Improving healthcare outcomes for immigrant populations in Canada provides a range of challenges for frontline workers. As more populations from across the globe look to Canada as a land of promise and new opportunities, navigating their unique healthcare needs has become the crux of Dr. Bukola Salami’s research.
Salami is an Associate Professor and Principal Investigator of Health and Immigration Policies and Practices Research Program with UAlberta’s Faculty of Nursing and what started as research into temporary foreign workers in Alberta has expanded to touch on migrant and refugee populations across four continents.
Through Worldwide Universities Network (WUN), Dr. Salami has been able to partner her research with universities in Ghana, South Africa, Australia, Nigeria, United Kingdom, Netherlands, New Zealand, the US and other institutions in Canada to help improve healthcare outcomes for migrants and refugees throughout Africa. She points out that her research can now touch on some of the most affected and most vulnerable living in displacement camps.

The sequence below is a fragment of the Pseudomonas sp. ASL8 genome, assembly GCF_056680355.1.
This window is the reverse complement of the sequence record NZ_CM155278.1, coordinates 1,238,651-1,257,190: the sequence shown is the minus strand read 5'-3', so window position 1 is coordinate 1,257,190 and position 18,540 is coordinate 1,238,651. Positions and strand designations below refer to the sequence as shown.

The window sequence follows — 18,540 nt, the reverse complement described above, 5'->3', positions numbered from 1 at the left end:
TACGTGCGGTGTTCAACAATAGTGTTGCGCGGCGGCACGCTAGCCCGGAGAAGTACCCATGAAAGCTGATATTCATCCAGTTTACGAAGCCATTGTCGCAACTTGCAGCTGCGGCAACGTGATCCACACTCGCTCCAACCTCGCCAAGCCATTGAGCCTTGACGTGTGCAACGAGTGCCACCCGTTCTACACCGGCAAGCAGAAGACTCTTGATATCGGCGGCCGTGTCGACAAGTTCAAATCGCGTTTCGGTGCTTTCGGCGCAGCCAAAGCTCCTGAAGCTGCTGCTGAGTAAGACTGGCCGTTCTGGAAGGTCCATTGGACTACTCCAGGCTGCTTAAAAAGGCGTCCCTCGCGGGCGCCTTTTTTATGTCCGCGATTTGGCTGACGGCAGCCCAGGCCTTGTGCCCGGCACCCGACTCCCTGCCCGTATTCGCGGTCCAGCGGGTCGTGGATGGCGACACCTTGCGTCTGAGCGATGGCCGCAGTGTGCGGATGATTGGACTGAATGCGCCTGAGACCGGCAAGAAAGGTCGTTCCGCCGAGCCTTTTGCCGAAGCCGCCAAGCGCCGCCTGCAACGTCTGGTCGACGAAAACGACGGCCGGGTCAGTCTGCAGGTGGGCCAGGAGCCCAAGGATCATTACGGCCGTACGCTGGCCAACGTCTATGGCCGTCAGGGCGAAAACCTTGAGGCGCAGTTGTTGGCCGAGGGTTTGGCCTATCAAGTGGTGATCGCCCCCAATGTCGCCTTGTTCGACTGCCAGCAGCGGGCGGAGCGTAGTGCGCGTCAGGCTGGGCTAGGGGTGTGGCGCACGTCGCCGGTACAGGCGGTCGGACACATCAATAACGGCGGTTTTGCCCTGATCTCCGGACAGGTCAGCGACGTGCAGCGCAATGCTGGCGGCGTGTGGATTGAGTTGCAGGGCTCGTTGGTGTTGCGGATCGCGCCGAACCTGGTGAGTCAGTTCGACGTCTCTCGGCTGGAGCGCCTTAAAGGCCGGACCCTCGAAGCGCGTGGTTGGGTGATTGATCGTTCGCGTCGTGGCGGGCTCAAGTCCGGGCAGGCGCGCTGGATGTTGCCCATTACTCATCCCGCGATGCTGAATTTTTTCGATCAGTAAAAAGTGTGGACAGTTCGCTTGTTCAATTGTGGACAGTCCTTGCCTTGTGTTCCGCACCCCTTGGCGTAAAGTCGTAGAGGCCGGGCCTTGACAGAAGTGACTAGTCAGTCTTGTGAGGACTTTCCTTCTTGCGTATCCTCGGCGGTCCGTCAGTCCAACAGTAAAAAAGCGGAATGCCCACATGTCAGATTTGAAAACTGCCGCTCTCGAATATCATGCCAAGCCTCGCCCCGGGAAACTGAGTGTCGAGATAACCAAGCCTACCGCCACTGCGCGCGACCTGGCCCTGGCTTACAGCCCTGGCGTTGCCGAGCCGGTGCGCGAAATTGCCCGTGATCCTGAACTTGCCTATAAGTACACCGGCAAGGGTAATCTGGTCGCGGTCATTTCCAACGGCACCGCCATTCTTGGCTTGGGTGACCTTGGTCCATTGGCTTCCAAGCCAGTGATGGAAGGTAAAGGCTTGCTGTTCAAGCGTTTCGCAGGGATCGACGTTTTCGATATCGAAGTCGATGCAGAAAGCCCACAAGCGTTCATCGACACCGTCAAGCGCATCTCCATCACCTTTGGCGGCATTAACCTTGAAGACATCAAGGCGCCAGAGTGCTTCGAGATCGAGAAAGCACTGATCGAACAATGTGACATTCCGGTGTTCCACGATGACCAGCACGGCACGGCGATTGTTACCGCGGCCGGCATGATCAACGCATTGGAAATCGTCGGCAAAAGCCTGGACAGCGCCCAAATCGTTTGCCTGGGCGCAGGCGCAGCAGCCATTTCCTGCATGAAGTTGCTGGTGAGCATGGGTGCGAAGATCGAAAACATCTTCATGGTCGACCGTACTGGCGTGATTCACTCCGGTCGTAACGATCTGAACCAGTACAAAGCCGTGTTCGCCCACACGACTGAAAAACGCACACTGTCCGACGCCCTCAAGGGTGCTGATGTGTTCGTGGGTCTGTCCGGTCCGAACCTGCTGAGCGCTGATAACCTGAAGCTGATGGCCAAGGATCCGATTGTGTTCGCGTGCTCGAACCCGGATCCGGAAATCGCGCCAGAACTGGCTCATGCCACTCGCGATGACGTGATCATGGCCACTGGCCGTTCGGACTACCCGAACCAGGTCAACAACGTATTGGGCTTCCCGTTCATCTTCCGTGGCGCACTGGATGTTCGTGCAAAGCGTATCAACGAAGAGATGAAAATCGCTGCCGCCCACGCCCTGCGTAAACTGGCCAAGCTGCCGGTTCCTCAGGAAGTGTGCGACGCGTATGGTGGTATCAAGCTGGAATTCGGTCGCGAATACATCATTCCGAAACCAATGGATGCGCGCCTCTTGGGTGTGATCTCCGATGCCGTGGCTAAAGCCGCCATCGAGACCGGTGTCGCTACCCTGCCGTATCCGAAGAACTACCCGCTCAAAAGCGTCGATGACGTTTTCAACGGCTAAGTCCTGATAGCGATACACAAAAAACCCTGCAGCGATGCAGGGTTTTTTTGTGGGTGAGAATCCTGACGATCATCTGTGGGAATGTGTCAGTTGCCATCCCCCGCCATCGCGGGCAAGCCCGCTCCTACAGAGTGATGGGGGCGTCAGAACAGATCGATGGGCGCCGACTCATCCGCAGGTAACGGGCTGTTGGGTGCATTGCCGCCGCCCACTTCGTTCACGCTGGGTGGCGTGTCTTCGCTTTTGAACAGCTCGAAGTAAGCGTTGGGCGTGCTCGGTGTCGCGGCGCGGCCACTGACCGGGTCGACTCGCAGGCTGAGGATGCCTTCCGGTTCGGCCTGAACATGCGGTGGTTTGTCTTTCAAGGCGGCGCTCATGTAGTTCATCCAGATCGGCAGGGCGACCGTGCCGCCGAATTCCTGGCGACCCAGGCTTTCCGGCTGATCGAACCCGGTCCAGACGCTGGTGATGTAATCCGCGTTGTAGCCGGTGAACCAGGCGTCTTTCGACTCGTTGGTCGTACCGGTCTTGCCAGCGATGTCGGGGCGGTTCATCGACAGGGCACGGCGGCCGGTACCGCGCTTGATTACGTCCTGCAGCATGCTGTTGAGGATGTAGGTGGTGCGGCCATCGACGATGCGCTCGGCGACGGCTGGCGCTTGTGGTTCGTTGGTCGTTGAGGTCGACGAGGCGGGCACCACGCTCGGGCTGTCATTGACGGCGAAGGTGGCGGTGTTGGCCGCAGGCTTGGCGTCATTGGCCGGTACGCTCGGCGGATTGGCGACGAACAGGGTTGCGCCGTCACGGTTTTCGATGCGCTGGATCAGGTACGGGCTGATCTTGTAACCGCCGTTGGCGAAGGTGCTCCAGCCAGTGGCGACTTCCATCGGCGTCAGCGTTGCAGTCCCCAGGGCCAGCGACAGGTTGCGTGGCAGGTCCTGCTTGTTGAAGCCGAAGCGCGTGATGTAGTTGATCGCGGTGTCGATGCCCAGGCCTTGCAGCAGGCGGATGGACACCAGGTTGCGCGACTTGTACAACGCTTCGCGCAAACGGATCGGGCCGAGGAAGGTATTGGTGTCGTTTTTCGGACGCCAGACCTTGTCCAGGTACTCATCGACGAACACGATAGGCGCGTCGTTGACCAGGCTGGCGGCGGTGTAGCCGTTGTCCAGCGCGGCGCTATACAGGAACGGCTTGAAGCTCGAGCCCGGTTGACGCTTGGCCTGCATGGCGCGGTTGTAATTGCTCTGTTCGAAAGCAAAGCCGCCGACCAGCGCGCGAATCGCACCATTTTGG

“By and large, the most prevalent reason why people live in displacement camps is to escape violence and conflict in their homes,” says Salami. She explains that oftentimes, the people living in these camps are youths with little or no support to help them. “The mental health toll impacts that accompany losing your home, being displaced and witnessing conflict can be immense. One area of our research is to see better mental health outcomes for children and youth living in displacement camps.”
In collaboration with WUN partners, Dr. Salami is completing a comprehensive systematic review of all the available literature on the health of internally displaced African children. After that, the team of academics from across the globe will be able to identify the research gaps and begin preparing research to better improve the information available to healthcare providers working with displaced people. The team is also reviewing the literature on the health of African refugees and immigrants.